Where would our average plate of makan be without being accompanied by a healthy serving of rice? Rice is a food staple for more than 3.5 billion folk around the world, mainly in Asia but also in India, South America and parts of Africa.Rice is a very versatile crop,it is cheap and easy to grow, very prolific and of course has a high energy value.My helper contends that she is 'powered by rice' and without a daily hearty serving, her 'batteries' would go flat very quickly!
White rice is much preferred and more widely eaten than the brown,unpolished variety. The brown variety however is more nutritious but its shelf life tends not to last as long as white rice, as the fatty acids, it contains, tend to go bad after 6 months or so.
We Asians (this Mat Salleh counts himself as more asian now, having lived more than half of my life here), tend to prefer white rice as its texture is smoother and it is easier to chew and digest. Believe it or not, there is an element of 'snob' value in the eating of white rice.
Some older asians refuse to eat brown rice because it is a sign of poverty and have been conditioned into believing that prosperous folk eat white rice, whilst peasants eat the brown variety. Ironically however, these days, brown rice costs more than the white variety!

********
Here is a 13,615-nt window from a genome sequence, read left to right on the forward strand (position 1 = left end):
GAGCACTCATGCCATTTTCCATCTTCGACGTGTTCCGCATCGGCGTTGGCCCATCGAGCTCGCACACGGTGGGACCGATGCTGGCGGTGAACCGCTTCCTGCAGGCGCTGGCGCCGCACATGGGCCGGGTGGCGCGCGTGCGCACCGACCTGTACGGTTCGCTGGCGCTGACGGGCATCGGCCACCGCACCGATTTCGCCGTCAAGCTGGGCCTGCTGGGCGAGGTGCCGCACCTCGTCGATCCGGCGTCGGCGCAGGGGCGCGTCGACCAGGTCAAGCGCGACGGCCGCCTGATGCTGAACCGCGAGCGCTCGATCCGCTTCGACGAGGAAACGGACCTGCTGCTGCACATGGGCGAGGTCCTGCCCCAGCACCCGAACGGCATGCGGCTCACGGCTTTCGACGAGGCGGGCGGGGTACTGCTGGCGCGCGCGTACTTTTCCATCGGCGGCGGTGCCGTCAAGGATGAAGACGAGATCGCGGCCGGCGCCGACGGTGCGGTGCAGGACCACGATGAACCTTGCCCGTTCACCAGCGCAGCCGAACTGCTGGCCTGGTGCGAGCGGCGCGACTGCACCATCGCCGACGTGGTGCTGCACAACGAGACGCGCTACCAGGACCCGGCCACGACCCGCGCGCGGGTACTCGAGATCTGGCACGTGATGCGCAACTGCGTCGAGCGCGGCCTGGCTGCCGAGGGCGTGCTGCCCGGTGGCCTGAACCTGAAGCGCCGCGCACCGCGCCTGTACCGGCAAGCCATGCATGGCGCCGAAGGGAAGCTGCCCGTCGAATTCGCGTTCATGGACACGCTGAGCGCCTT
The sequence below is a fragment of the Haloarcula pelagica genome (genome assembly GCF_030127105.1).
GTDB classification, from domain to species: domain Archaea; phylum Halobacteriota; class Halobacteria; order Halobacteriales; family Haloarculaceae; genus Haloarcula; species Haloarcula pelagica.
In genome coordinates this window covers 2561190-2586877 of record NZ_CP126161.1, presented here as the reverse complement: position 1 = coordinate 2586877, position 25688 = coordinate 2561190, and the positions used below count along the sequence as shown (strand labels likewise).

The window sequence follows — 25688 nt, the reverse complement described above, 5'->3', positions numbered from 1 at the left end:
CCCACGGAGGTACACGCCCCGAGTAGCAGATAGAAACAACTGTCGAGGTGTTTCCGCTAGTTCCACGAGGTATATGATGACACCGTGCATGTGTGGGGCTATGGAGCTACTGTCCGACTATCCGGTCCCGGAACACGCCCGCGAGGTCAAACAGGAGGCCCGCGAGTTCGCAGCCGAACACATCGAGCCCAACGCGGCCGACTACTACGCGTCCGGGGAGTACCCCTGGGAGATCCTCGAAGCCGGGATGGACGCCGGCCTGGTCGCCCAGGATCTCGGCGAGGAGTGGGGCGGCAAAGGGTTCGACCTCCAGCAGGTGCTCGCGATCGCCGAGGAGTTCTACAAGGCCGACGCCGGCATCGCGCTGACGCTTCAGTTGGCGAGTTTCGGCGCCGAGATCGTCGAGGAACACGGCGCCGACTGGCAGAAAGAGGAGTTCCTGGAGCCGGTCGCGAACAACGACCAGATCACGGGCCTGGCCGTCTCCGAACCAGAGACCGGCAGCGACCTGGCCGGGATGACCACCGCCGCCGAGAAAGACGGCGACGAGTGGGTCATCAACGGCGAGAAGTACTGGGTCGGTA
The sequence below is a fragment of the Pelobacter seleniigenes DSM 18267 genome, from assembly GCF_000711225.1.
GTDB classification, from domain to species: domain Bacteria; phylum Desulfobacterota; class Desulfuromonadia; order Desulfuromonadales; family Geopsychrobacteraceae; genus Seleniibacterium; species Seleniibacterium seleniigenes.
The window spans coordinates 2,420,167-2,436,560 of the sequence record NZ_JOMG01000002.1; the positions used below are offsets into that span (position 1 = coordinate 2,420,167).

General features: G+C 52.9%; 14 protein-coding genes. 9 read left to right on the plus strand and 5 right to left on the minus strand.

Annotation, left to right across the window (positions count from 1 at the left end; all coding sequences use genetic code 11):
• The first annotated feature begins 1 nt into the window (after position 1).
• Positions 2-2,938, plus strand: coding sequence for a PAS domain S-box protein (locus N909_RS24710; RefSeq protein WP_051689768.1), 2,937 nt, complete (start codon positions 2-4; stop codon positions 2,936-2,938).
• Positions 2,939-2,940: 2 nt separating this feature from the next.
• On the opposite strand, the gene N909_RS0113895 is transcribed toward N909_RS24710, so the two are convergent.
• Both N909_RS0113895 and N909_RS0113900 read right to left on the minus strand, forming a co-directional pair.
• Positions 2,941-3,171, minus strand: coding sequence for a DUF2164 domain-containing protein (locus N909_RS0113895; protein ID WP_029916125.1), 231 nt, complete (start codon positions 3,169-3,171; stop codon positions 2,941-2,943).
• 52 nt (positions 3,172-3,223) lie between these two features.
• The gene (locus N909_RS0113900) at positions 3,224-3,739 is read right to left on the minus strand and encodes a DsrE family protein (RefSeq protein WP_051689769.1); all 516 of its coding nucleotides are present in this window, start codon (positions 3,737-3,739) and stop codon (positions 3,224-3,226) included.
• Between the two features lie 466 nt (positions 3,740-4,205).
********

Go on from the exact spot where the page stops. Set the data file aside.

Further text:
Allegedly traces of rice husks were discovered by archaeologists in China, which carbon dating proved were some 10,000 years old, Rice was the first cultivated crop of Asia and the so called 'Oryza Sativa' (or asian variety), has spread around the world, first to East Asia and then by migration and trade, further abroad to India, the Americas and Africa.
I remember as a young school boy in the UK, being subjected to rice, as a pudding.
The lunch ladies in school, ladled out steaming molten rice, which was cooked in evaporated milk and often very sticky and lumpy. The saving grace of the dish, was a generous blob of jam, placed in the middle of the dish, which when mixed up, turned the dessert a nice pink colour. I must confess, if Rice Pudding was served as the dessert in school, a resounding groan would reverterate from the students.The distinct preference being 'plum pudding' or 'spotted dick', swimming in custard.
Fortunately, due to my mothers roots in Malaya, rice was often served at home with Kari Ayam, so we kids were all 'rice babies' from very young, although chips served out of an old newspaper, soaked in malt vinegar, with a liberal sprinkling of salt, was still favoured!
To illustrate the popularity of rice however, in my hometown of Cardiff, Wales, there is
a street known as 'Chip Alley', which is a row of Fish and Chip shops.When ordering your Fish and Chips, they will ask you whether you would like 'Half and Half' which is half rice and half chips!! This is often accompanied by a small container of curry sauce. Yes folks, the British palate is at last changing!